3. At this time grave rumors against King James were spread abroad in England, accusing him of a propensity towards the Papist faction and an unfriendly attitude towards the Queen. To give credibility to this thing, Gray, still living in his English exile, produced a copy of a letter to the Pope written by Elphinstone, the King’s Secretary, and signed with a forged signature, as will become evident at a later point in my work. A certain Valentine Thomas, denounced, along with others, as a reiver by an informer, was being put to the question regarding a murder, and out of fear of judgment demanded that he be given a hearing regarding a matter of the greatest importance. Granted permission to speak in private, he claimed he had been solicited by certain men to murder the Queen, and named King James as the ringleader. This he did not without suspicion of deceit, which the Queen regarded as intolerable, and commanded that this wicked slanderer, either suborned by others or criminally devising this accusation to save his skin, be placed in perpetual confinement until James came to the throne. Bruce sent out agents to learn these English rumors and quickly report them to himself, and complained that his King was being bitterly vexed by these most unprincipled libels. The Queen put no trust in Valentine’s false, lying accusation, and looked with equal disdain on the lies of the Papists and spurious letters to the Pope. To counter rumors of this kind, the ambassador sent suitable men throughout all England who could attest to the King’s steadfast constancy in religion, prudence in managing affairs of state, and justice conjoined with liberality, so as to win James the good-will of the English multitude, and it freely and voluntarily did offer him its support in asserting his royal dignity.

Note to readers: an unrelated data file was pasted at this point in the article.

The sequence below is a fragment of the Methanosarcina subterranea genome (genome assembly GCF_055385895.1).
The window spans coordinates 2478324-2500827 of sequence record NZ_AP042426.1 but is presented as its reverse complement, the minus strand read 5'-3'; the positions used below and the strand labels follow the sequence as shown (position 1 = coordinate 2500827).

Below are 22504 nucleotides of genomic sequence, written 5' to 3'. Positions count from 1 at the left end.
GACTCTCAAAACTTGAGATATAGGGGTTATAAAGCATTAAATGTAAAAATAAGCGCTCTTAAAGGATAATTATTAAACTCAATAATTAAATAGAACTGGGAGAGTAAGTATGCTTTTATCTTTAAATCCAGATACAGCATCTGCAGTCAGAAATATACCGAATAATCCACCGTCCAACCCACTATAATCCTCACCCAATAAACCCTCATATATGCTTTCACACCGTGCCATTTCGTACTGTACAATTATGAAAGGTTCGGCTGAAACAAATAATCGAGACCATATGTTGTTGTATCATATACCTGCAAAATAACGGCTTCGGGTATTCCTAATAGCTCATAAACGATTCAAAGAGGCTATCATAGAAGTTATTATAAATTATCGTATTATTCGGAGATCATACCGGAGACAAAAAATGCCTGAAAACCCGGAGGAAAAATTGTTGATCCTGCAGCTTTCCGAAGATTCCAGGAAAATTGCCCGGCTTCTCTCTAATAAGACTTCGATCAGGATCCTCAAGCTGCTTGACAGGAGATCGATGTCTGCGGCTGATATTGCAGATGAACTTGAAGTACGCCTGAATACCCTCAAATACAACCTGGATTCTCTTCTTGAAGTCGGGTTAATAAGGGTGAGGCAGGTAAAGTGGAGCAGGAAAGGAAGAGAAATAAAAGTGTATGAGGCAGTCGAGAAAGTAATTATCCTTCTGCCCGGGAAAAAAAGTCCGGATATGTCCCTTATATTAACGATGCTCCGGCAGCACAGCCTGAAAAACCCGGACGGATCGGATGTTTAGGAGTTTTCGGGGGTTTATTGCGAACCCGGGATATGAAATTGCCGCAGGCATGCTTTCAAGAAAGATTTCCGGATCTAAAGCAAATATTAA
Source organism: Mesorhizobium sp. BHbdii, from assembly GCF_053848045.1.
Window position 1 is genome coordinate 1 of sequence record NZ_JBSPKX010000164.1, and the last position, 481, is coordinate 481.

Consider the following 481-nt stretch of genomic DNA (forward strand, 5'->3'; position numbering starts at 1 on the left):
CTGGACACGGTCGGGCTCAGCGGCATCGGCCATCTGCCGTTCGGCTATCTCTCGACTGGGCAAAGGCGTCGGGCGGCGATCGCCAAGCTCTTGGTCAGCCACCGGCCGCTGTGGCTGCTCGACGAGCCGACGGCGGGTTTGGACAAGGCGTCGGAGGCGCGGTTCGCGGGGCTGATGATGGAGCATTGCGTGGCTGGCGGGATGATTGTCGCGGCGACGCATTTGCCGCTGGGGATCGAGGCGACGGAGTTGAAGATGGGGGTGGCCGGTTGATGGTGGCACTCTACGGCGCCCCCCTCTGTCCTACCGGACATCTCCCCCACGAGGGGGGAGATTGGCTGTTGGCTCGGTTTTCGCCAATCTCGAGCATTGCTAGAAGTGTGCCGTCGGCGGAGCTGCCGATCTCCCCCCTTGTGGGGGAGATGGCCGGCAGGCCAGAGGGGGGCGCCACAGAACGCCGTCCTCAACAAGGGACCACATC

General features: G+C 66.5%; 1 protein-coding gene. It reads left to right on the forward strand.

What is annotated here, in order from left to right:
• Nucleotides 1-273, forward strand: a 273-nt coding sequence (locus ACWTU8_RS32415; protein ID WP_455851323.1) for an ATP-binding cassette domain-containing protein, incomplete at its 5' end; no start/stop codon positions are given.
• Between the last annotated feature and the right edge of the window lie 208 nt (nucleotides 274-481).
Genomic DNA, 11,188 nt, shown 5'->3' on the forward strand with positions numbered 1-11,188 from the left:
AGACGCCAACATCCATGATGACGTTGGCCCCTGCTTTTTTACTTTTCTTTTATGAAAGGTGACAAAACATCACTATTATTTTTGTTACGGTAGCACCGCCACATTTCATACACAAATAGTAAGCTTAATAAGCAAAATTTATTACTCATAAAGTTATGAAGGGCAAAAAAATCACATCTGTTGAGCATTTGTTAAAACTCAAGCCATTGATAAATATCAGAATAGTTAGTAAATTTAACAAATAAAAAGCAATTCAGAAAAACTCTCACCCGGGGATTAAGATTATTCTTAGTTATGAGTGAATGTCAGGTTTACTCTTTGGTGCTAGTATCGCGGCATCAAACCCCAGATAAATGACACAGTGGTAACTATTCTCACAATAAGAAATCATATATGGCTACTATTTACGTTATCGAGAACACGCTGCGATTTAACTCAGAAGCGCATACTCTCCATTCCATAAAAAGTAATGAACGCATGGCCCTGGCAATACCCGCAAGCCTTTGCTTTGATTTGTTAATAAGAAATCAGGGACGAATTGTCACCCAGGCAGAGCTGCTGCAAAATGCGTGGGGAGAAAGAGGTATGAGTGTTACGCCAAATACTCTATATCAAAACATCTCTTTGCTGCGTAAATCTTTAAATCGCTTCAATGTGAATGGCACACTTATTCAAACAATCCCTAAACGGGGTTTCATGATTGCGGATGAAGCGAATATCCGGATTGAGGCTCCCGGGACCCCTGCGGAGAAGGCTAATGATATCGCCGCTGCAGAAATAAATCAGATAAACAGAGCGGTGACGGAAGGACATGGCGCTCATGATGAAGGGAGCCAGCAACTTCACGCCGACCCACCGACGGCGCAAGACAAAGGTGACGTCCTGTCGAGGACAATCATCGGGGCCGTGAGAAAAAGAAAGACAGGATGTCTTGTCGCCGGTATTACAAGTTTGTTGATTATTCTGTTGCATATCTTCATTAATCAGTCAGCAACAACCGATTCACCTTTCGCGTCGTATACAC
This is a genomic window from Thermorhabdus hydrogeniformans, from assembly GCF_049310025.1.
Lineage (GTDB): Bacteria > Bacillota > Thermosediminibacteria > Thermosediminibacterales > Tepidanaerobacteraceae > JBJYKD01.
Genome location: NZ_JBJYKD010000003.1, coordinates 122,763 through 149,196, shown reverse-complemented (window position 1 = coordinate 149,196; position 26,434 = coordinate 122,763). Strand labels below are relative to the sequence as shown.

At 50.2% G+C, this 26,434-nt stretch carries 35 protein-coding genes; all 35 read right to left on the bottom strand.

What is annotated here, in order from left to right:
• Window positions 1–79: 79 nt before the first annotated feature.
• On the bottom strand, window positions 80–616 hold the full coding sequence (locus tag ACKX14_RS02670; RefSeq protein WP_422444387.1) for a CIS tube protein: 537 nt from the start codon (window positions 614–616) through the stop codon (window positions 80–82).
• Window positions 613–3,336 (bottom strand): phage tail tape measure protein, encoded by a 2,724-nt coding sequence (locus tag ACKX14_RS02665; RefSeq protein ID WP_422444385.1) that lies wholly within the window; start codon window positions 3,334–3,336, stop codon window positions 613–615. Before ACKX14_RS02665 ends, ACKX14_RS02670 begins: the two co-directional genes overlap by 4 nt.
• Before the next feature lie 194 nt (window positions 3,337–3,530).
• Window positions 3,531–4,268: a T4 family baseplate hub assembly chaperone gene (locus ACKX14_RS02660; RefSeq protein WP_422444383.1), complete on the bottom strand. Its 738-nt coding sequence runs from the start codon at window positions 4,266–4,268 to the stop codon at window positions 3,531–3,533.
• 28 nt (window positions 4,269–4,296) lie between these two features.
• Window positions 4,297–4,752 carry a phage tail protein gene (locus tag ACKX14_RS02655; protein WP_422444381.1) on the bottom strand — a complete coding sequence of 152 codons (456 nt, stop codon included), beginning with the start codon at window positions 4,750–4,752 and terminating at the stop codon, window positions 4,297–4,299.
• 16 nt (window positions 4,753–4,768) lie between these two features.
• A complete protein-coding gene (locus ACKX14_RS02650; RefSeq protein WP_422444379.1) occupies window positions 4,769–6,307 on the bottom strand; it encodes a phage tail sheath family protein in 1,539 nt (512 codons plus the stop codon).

4. Furthermore, books were published concerning the right of succession, demonstrating that King James was entitled to succeed to the English throne by maternal right, in accordance with national laws and traditions, since he was the great-grandson of King Henry VII of England by his daughter Margaret, for no man existed with a closer claim on the kingship, and no woman was closer to the throne in her blood-line. Nor did he stand at a further remove on this father’s side, since his grandmother was Margaret Douglas, who was the niece of his great-grandfather King Henry VII. Hence no controversy could arise about either his maternal or paternal heritage. Moreover, his lawful succession would serve the dignity and advantage of the British people more than the unlawful usurpation of anyone else whatsoever, something that always came to a foul, atrocious end, as one could learn from the domestic examples recorded in the history books. By the accession of Scotland, so often claimed and sought for, the kingdom of England would be increased; the Irish conflagration would be put out; the Spanish enemy would receive a rebuff, if he did not keep within the borders of his own empire; free trade with Denmark and the Baltic states would be restored; the King would have power sufficiently strong to defend himself and his subjects; and ancient kinships of the most powerful princes and new friendships forged daily would be embraced in their alliance, if any man should attempt something contrary to James’ rights over England. But these pamphlets were far surpassed by the book which James wrote to his son concerning the best training for a sovereign, to which he gave the Greek title Basilicon Doron.